From zoonotic diseases to antimicrobial resistance, our industrial food systems are creating a breeding ground for viruses and bacteria.
As the world recovers from COVID-19, and bird flu decimates wild and farmed birds, the link between food production and pandemic risk has never been clearer.
From zoonotic diseases (those transmitted between animals and humans, through direct or indirect contact) to antimicrobial resistance (AMR) our industrial food systems are creating a breeding ground for viruses and bacteria.
While encroachment into wild habitats is leading to some spillover events, with viruses spreading directly from animals to humans, many of the current viruses of concern, such as avian flu, are being exacerbated by factory farming and the close, cramped conditions that animals are kept in.
So how is our current food system increasing the likelihood of another pandemic? And what can be done to reduce the risk?
To find solutions to these problems, Compassion In World Farming recently hosted scientists, policymakers and delegates at a a two-day conference in London. The Extinction or Regeneration conference saw speakers discuss how current food systems can be changed to make farming and agriculture more sustainable, ethical and eco-friendly, while feeding a growing world.
Antimicrobial resistance: The silent pandemic
Often referred to as ‘the silent pandemic’, according to the World Health Organization (WHO), antimicrobial resistance occurs when bacteria, viruses, fungi and parasites evolve to resist the antibiotics used to treat them. This resistance makes diseases much harder to treat and increases the risk of their spread.
AMR can happen when antibiotics are overused, as the bacteria that develop resistance are able to multiply. Giving antibiotics in low doses can lead to AMR too, as the bacteria being treated are not destroyed and may go on to develop resistance.
“If some of the bacteria have developed resistance,” explains Cóilín Nunan, scientific adviser at the Alliance to Save Our Antibiotics who spoke on a panel dicussing health and diets, “then these bacteria are unaffected by the antibiotic and can continue to proliferate, spreading from human to human, or from animal to animal, or from animal to human.”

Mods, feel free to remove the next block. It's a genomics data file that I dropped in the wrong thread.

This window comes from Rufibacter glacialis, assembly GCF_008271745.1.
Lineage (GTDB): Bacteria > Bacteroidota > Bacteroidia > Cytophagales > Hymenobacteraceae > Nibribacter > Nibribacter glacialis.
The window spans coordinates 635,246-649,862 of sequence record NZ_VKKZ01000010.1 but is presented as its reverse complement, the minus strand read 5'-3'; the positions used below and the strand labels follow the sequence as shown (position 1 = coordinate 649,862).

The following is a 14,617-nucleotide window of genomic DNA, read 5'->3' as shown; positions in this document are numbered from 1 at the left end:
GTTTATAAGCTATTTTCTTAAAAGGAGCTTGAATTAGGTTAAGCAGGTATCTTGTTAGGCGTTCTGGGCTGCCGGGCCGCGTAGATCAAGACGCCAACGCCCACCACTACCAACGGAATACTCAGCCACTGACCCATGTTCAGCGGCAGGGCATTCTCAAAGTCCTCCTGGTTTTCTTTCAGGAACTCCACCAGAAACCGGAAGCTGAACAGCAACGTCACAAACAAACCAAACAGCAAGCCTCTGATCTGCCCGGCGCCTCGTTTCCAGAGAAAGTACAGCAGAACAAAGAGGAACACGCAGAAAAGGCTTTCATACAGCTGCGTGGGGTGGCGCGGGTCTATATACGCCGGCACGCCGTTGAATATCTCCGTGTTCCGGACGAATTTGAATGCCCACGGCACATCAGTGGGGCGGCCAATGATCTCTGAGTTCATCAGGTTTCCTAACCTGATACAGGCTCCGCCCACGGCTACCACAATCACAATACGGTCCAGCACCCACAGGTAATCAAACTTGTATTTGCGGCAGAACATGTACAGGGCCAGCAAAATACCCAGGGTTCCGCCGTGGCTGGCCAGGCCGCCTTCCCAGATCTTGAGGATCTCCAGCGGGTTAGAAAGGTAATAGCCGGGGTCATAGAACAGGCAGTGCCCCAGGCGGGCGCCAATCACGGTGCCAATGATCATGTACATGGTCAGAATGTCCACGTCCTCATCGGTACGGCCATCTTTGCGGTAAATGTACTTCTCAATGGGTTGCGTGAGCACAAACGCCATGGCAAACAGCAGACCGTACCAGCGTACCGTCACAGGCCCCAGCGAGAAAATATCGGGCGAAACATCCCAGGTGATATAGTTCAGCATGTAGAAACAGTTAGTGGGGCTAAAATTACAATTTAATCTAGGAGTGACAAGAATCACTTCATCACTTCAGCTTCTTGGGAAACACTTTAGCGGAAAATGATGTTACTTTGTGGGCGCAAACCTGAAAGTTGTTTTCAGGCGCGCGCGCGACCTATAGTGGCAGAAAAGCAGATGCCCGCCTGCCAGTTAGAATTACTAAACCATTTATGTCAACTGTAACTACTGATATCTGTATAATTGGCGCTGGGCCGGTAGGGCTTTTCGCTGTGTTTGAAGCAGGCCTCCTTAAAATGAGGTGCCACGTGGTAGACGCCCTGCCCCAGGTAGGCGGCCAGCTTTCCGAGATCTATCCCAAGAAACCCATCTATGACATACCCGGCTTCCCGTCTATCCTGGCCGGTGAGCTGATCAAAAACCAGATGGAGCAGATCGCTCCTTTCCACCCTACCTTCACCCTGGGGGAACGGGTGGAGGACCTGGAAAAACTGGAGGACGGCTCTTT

Antimicrobial resistance could cause 10 million deaths per year by 2050.
How are antibiotics used in farming?
The first antibiotic, Penicillin, was discovered by Alexander Fleming in 1928. In his 1945 Nobel prize speech, Fleming warned of the risks of administering low doses of the drug. But just four years later, scientists in the US discovered that feeding low doses of antibiotics to animals promoted growth, and antibiotic use escalated.
Antibiotics were also used on a mass scale to prevent diseases in healthy animals, often as a result of poor hygiene and overcrowding, as Cóilín explains.
“Food systems very often rely on excessive and routine antibiotic use, particularly when animals are kept very intensively, because disease can spread a lot more easily. When animals are kept indoors in high numbers, diseases spread in a very similar way to how they spread in humans.”
Though the EU banned the use of antibiotics for growth promotion in 2006, it is estimated that 66 per cent of all antibiotics used are still given to farm animals, not humans. Though most AMR is still linked to human use, as Cóilín highlights.
“Most antibiotic resistance in human medicine is actually due to the human use of antibiotics. However, there is clear evidence that the farm use of antibiotics is also contributing, not just to antibiotic resistance in farm animals, but also to infections in humans.”
How is antibiotic use on factory farms affecting human health?
“When animals are fed antibiotics, some of the bacteria may develop resistance and so they can end up with resistant bacteria in their guts,” explains Cóilín. “And then at slaughter, some of the bacteria will end up contaminating the carcass and when that meat is handled, or if it’s eaten when it’s undercooked, any bacteria that are still alive can spread to humans and ultimately cause resistant infections.”
While this is quite a direct form of transmission, bacteria can also enter the food system in less direct ways too. Farm animals excrete antibiotics through their urine, which then ends up in slurry and manure. This manure is then spread on agricultural land, to help fertilise crops, “so you can end up with resistant bacteria on crops, some of which are eaten raw,” says Cóilín.
Thanks to the pressure from groups like The Alliance to Save Our Antibiotics though, change is starting to take place. In January 2022 the EU banned all forms of routine antibiotic use on farms, including preventative group treatments. The use of antibiotics to compensate for poor husbandry – breeding and care – or poor hygiene was also banned.